This may be the longest post I’ve written so far, so please, get comfortable. Go use the bathroom, start loading that extra long youtube video and Mom, go reheat your coffee, because it’s cold.
Morocco so far has been good. Really good. Really, really, really good.
The past week has been orientation, which means many hours of lectures on the same three subjects: street harassment, Moroccan political history and current political identities, and the Turkish toilet. There are forty of us and I think the unanimous opinion is that the last week would have been unbearably boring if the Center for Cross-Cultural Learning, our program headquarters, wasn’t THE MOST beautiful building we have ever been in. “But Julia, haven’t you been to Versailles? St Peters? That mosque in Paris?” Yeah, yeah, okay. It’s not the most beautiful, but it makes the top ten.
It’s the most beautiful building where I’ve also been allowed to touch things.
The building is a traditional riad, a large house in the medina or old city. The characteristic feature of the riad is the central tiled courtyard that nestles snugly surrounded by the first three stories and wrap around balconies, and then opens to a glass ceiling. The building reaches up two more stories and is capped by an iron latticed sloped-roofed terrace, the same green as the ocean that it looks down upon. From the top of the CCCL you can see all of Rabat (it’s one of the tallest buildings at a whooping 5 stories+terrace)- to one side the Atlantic just where it meets the river, to the other side is the Medina and then the rest of the city unrolling to the South and East. My favorite part is inside, the tiles that coat every wall- the mosaics like stained glass or an oriental rug that paint the walls with color and that make even a three our lecture on the history of the national party in Morocco an exotic experience.
Right now I’m at my host family’s house watching a fly bump into what seems to be a thousand floating, tiny, invisible walls. It is the worst miniature miming performance I have ever seen.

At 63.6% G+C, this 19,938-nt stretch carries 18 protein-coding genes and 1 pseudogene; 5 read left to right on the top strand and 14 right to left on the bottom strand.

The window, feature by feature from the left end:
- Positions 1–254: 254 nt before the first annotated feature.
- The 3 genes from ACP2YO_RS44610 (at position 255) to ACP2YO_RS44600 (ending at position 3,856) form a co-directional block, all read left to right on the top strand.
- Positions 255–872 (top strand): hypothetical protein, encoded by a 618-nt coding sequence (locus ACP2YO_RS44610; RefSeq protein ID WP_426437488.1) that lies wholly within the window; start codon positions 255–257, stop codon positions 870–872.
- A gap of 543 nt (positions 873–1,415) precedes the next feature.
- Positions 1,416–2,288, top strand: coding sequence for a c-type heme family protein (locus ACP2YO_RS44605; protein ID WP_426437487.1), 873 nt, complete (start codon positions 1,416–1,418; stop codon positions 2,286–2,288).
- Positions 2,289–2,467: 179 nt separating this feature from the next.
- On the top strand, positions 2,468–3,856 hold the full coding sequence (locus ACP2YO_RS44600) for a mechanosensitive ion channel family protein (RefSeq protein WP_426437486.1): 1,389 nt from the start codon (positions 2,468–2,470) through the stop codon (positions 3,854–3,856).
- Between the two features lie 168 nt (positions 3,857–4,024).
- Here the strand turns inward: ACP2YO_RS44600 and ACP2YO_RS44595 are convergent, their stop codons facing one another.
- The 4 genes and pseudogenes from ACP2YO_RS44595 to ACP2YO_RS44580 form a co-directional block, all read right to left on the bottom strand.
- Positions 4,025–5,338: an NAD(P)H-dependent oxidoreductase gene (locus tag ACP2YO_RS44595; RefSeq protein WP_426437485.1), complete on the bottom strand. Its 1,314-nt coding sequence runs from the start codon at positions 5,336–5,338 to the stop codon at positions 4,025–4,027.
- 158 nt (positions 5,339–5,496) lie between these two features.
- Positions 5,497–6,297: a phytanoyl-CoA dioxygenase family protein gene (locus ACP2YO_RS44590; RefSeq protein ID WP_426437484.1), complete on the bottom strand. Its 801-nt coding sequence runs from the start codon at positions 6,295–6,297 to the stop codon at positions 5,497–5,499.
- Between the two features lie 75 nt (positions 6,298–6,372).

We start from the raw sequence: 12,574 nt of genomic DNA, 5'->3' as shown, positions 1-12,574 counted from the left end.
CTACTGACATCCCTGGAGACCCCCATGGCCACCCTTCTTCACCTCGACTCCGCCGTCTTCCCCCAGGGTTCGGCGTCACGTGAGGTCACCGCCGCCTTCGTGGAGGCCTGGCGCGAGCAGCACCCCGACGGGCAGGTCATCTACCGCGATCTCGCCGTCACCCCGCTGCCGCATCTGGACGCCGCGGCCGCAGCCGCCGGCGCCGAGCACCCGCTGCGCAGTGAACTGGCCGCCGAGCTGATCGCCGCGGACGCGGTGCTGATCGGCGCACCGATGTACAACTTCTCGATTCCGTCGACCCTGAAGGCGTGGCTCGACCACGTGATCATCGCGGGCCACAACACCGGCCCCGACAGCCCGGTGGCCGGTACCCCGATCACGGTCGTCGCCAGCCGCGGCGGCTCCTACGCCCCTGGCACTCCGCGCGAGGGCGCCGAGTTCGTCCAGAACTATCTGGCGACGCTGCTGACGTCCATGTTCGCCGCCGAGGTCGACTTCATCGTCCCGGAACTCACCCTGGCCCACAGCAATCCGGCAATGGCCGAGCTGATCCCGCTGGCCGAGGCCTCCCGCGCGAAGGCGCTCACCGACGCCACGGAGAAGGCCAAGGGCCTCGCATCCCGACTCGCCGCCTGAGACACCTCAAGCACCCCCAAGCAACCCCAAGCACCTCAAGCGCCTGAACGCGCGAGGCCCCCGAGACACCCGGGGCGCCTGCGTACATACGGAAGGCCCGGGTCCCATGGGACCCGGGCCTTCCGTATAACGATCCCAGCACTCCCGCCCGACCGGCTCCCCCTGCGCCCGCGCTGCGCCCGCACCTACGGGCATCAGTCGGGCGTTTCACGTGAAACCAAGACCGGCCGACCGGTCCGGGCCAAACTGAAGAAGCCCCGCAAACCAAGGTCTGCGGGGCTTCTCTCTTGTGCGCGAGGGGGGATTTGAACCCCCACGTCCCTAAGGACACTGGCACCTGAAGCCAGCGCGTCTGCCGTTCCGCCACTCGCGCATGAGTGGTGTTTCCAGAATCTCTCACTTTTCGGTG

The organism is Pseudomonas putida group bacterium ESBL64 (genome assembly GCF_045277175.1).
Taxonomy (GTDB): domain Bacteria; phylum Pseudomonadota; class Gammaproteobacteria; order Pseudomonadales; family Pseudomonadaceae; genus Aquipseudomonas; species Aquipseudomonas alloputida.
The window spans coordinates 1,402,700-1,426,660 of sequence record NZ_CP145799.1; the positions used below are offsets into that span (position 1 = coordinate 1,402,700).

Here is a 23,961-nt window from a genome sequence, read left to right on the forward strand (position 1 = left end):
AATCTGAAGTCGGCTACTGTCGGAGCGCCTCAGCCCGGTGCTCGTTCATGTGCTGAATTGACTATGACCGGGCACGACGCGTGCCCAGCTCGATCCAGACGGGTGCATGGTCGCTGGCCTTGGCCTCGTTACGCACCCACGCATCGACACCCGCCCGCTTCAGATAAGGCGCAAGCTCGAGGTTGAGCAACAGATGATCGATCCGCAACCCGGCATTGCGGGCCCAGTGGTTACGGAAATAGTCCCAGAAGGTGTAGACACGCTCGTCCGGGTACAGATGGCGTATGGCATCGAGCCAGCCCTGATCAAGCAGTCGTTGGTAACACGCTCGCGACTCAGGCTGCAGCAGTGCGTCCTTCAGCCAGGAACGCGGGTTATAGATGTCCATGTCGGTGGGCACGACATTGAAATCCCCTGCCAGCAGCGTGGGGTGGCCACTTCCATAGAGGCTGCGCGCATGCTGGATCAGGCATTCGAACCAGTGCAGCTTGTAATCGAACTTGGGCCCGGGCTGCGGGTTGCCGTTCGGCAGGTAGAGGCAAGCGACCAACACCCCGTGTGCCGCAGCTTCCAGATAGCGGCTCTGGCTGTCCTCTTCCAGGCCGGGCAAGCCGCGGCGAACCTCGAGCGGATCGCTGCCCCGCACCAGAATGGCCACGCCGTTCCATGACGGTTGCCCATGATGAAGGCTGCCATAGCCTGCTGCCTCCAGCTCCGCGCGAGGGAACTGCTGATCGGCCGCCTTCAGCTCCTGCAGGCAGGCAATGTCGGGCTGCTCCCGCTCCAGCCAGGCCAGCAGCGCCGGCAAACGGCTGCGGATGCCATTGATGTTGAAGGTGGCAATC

About a week ago, (the 4th. It was a Thursday) we met our host families. They gave a preliminary meeting- a preview or a an interview, I’m not sure which- where the students stood around in the center of the CCCL like anxious puppies in a box as our new families scooped us up for several awkward minutes of conversation.
The next day (Friday, the 5th, for those keeping count), they took us home.
And in a brief aside I want to claim ownership to a new phrase that I have created.
“Bag Anorexia” is the belief, despite all evidence to the contrary, that one has packed more than anyone else and the feelings of embarrassment that accompany over-packing.
It is a commonly occurring syndrome when one has to drag one’s worldly possession across the medina.
My host family consist of two parents in their 70-80s and 7 children in their 40s. 4 of whom I am sure I’ve met, and many others who it’s entirely possible I was introduced to and had NO IDEA.
My host father broke his hip the 2nd day I was here, which is, well, awful, but for me it means that there has been a steady stream of well-wishers and family none of whom I’m introduced to besides a “Salam? Labaass?” which is the equivalent of “hey, how you doing?”
Is that guy who keeps showing up a brother? A boyfriend? A cousin?
I that woman who is here everyday, sits with us at meals and with guests but watches tv in the other room a house-keeper? An unmarried aunt? A helpful neighbor?
Who’s child is that!?!
I DON’T KNOW.
And I have a feeling I’m never going to find out. I’ll be here for months and it’s going to be a mystery. I’ll smile, and wonder….
My plan is to have my host sister draw me a family tree- to teach me Arabic vocabulary of course.
My host mother only speaks Arabic, and continually confuses my name with her past students. She pronounces it “Joigny” (think the town in France) or “Joanna,” and shouts it across the house over and over until I appear.
My host sisters, all in the 40s, speak French, and so occasionally they turn to me and give me the topic of whatever is being adamantly discussed.
More later, promise. And maybe even pictures!
I’m not ready to leave yet.
Finals this week.
So obviously, I’m taking pictures of silly faces.
I have lice. LICE. Lice.
So I’ve spent the night soaking my head in olive oil. I even took a picture of my funny plastic bag hat, just for you:
And this morning I had to soak my head in apple cider vinegar. Just in case I didn’t feel like an olive before, now I’m pickled for longevity.
MY WIFI FUCKING WORKS.
The joy is almost overwhelming.
What’s the saying?- I love deadlines. I love the whoosh they make as they pass me by…